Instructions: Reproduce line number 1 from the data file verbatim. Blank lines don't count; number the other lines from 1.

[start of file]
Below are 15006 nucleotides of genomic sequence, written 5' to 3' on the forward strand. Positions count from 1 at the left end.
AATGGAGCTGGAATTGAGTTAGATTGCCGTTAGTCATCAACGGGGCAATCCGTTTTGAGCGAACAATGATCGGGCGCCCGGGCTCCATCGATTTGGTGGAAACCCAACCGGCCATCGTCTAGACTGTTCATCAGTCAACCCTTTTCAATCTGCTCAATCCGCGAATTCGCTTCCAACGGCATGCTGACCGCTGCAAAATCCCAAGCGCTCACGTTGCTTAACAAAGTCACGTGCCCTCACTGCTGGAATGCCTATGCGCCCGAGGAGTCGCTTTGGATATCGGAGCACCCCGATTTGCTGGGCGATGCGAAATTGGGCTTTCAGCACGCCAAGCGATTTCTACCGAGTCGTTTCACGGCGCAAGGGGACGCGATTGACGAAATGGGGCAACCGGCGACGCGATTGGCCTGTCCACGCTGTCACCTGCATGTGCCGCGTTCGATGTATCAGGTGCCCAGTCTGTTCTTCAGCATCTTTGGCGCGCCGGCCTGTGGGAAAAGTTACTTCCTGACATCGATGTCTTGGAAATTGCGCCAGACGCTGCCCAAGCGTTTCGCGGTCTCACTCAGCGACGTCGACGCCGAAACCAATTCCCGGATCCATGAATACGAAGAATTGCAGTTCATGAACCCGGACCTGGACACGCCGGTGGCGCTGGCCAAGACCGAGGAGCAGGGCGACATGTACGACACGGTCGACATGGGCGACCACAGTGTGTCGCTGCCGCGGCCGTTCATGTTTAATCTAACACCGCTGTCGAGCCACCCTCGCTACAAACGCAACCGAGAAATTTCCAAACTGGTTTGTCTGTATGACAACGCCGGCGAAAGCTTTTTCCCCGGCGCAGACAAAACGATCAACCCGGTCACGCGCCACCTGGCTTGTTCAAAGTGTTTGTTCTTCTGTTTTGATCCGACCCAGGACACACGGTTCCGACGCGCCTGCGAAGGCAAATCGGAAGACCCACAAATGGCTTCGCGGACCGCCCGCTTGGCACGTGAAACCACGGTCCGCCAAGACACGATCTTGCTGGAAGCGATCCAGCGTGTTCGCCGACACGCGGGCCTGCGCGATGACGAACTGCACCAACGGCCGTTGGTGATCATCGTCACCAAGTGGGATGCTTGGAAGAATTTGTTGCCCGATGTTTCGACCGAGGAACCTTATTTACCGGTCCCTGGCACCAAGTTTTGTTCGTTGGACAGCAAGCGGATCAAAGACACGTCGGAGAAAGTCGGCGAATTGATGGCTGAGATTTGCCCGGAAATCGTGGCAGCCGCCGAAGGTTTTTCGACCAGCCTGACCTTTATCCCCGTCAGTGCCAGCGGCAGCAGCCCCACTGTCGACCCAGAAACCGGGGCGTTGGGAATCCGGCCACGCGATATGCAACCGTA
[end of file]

Below are 15006 nucleotides of genomic sequence, written 5' to 3' on the forward strand. Positions count from 1 at the left end.